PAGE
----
Liverpool and Klopp need answers to two FSG questions ahead of summer window – opinion

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With Liverpool finding themselves bang smack in the middle of the table, 11 points off the top four, on 20 games played, patience is evidently starting to wear thin at Anfield.

Few epitomised this more than Jurgen Klopp who raised eyebrows with his refusal to field questions from Athletic reporter James Pearce in the aftermath of the Reds’ humbling 3-0 defeat to Wolves.

Arguably of greater significance, however, were the German tactician’s thoughts on the ongoing hangover incurred from playing every single game possible in the 2021/22 campaign: “Yes, definitely, it’s clear that [last season] has influenced the first part of the season.

“But how long do we want to suffer with that? It’s now the second part of the season.

“On my watch it’s February, we had a full week to prepare, we have another eight/nine days to prepare for the next game.

“We are fit, we are now there. There might have been a problem earlier in the season with injuries but today this is the first 12 minutes that are not allowed.”

The former Mainz head coach went on to highlight that his side was in the game for much of the remaining minutes, though it’s telling that this was the point he chose to carve a line in the sand regarding the fallout from the quadruple hunt.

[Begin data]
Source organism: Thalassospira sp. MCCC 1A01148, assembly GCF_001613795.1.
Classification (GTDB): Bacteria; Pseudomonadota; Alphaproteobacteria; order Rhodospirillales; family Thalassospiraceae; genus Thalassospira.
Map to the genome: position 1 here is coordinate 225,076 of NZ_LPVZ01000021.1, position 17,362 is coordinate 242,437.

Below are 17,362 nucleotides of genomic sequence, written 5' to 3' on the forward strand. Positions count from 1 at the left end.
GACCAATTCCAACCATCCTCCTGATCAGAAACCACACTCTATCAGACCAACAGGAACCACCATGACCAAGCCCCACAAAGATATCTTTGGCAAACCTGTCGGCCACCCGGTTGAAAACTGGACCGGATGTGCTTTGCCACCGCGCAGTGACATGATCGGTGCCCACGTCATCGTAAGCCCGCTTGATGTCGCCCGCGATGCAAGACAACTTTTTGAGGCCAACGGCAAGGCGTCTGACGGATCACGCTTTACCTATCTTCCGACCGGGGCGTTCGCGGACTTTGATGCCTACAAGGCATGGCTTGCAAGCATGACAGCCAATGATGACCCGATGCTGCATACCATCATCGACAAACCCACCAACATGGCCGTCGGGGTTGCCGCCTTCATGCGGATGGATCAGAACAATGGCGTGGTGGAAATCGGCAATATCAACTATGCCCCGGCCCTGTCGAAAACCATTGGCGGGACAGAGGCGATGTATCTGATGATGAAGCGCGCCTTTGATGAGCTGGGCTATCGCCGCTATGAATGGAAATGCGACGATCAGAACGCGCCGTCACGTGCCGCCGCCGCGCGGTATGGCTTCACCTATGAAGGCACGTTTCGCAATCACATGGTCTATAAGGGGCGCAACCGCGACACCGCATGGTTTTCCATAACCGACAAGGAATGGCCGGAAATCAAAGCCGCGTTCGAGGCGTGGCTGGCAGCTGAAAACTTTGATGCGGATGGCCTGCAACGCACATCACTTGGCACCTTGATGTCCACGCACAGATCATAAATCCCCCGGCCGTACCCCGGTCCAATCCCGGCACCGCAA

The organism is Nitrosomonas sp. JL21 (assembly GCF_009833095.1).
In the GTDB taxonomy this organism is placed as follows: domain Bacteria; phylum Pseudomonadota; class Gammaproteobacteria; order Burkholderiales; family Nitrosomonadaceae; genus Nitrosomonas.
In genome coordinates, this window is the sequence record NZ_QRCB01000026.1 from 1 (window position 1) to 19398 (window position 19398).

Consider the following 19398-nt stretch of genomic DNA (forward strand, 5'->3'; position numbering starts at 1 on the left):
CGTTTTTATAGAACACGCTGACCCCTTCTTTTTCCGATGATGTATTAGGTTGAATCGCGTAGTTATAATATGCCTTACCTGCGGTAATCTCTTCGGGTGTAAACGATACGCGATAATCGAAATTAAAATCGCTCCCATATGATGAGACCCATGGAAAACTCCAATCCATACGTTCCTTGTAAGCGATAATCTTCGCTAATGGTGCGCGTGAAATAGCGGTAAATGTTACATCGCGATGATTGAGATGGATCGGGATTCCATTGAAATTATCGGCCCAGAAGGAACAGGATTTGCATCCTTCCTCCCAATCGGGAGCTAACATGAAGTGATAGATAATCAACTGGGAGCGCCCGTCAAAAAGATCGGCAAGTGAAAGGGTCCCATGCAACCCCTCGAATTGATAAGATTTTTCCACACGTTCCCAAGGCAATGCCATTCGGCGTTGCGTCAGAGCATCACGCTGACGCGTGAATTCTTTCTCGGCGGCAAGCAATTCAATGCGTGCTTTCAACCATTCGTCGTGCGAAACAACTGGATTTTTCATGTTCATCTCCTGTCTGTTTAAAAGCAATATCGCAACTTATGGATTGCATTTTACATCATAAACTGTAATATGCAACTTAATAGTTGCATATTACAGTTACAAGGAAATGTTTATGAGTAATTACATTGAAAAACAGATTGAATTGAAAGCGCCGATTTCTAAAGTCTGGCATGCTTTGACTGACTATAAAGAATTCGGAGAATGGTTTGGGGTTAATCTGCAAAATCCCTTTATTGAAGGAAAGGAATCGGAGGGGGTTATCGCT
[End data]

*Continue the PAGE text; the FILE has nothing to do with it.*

He’s certainly right to. If the World Cup break wasn’t enough for some players to reset and recuperate, questions have to be asked about the difficulties the likes of Jordan Henderson, Joe Gomez, Joel Matip and Fabinho, to name a few, are experiencing given that the schedule (barring a period between January 14 and January 21) has hardly been relentless of late.

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Why are we bothering to even tolerate the question ‘Should Klopp go?’

My editor, Jordan Chamberlain, has already provided his two cents on the matter and I strongly suspect that the views of the team here at Empire of the Kop are in line with the majority of Liverpool fans on the matter: we don’t want Jurgen Klopp to go.

In fact, it would, quite simply, be the most self-harming decision we could possibly make between now and the end of the season.

Does he need to shoulder some (SOME not ALL) of the blame? It’s fair to suggest as much given that his selection calls and tactical tweaks haven’t been as spot-on this term as we’ve seen previously.

Regardless, the notion that the Premier League-winning coach is fighting to secure his future, no matter whether it comes from pundits or reactive fans on social media, should be met with nothing more than snorts or sniggers – better yet, just keep scrolling.

The treatment of a manager who almost guided Liverpool right into the history books – whilst up against a financially doping Manchester City, if the allegations are backed up by an independent commission – last term with a campaign unlike any other beggars belief.

Liverpool were two games away from completing a clean sweep of the silverware available in the 2021/22 season – (Photo by Julian Finney/Getty Images)